The South African National Biodiversity Assessment, 2011 cites some of the drivers of outright habitat loss to be cultivation, urban/infrastructure-development and some forms of mining while overgrazing, alien plants invasions, inappropriate fire regimes and fragmentation of habitat are forms of land and habitat degradation.
The Magaliesberg Biosphere borders on the economic hub of South Africa, which increases the population and development pressure on the region, which results in land-use-change where both habitat loss and habitat degradation are a reality. This, together with poaching and unsustainable harvesting of plants and trees, pollution and waste, the degradation of aquatic ecosystems and climate change further stress the biosphere landscape.
The remoteness and scenic beauty of our biosphere and its proximity to three urban centres, has attracted development of country housing estates, tourist venues and associated business and infrastructure, as well as a growing demand for low-cost accommodation in informal settlements that are mostly poorly-serviced. Besides outright habitat loss, the encroachment of some of these developments on untransformed areas results in fragmentation of habitat where areas are reduced to sizes no longer viable to support certain species, often the mega-fauna and sensitive flora.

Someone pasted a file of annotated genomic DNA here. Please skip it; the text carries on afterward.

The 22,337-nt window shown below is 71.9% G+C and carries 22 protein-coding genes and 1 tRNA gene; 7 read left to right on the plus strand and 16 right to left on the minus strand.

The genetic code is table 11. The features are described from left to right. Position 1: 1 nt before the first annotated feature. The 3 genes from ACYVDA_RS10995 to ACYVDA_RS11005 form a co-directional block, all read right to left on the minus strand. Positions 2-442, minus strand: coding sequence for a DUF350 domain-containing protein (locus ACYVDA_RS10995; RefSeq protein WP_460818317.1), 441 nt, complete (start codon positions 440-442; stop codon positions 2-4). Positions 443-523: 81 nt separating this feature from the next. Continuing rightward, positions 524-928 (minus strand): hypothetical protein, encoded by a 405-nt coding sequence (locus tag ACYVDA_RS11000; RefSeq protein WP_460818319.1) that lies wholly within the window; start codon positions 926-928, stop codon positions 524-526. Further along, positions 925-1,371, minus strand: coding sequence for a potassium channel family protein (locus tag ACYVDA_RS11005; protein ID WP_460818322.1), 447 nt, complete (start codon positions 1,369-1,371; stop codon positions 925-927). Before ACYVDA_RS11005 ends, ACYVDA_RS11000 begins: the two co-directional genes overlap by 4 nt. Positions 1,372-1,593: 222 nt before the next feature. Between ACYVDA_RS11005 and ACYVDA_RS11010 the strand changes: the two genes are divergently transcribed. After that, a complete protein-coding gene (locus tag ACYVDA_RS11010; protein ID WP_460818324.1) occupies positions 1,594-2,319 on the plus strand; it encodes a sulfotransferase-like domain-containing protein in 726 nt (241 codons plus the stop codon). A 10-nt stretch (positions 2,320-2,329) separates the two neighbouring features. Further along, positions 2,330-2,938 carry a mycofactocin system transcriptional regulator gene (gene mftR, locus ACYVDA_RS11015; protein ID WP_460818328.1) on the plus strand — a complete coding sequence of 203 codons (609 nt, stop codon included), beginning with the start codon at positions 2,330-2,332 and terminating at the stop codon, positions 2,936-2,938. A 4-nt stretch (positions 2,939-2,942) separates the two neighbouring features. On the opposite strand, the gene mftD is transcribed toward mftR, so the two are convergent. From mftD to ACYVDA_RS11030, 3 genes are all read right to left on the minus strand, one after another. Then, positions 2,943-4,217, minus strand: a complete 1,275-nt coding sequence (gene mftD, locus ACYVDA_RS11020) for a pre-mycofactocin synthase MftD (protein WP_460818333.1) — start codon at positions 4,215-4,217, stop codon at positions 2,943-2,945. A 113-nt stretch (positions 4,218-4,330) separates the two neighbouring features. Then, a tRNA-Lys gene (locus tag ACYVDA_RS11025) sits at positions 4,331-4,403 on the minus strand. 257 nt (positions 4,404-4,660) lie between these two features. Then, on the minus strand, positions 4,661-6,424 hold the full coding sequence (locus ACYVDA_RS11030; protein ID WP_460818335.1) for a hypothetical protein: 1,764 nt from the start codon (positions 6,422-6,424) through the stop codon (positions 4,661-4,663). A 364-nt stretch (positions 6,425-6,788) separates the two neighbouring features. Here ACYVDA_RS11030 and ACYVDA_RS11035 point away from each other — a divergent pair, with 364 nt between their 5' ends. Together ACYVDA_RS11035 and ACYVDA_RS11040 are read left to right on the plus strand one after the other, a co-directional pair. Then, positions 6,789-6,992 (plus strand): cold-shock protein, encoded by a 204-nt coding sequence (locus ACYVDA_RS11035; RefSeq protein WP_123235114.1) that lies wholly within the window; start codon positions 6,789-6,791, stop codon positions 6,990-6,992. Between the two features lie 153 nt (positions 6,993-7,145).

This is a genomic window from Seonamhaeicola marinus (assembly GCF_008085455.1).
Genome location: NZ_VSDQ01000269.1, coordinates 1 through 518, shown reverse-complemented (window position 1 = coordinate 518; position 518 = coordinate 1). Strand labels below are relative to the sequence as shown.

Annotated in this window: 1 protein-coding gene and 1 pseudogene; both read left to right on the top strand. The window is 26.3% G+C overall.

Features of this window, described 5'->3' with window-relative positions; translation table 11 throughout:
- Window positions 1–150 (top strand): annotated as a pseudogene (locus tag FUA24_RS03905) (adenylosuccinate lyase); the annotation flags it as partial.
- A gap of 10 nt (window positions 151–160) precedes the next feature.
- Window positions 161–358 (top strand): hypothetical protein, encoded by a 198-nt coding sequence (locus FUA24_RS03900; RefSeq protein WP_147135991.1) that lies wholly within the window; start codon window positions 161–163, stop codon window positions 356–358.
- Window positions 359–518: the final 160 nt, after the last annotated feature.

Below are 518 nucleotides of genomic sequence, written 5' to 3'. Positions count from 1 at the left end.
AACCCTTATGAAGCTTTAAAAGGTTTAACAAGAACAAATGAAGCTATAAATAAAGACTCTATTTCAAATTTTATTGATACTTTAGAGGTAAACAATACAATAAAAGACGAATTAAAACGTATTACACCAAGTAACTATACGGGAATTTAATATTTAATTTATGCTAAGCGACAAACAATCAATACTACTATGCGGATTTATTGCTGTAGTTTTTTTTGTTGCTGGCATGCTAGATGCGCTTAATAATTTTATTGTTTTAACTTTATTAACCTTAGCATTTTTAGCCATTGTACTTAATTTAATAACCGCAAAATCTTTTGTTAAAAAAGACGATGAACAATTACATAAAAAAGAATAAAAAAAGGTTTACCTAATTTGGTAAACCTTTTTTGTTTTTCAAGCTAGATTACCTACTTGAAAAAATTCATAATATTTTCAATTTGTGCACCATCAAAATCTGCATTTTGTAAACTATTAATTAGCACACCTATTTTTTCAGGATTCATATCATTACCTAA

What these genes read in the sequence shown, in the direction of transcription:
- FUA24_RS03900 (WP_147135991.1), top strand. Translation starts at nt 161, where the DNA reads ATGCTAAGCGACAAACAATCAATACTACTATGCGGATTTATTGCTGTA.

It is a reality that a substantial proportion of the adult population of South Africa is unemployed, so poverty is rife. Hence important economic development by mining and industry is encouraged in our national and provincial Integrated Development Plans and continues to grow in this area, with the wealth of platinum group metals that occur on the northern boundary of the biosphere. The biosphere experiences pressure when mining and prospecting applications for heavy metals, silica sand and granite encroach into the biosphere, because they result in extreme and unsightly modifications to the landscape, which is contrary to the type of economic activity that is envisaged for the biosphere – one that encourages sustainable tourism and a vibrant economy around the conservation estate.
These circumstances are challenging for both conservation and the socio-economic well being of communities within the biosphere.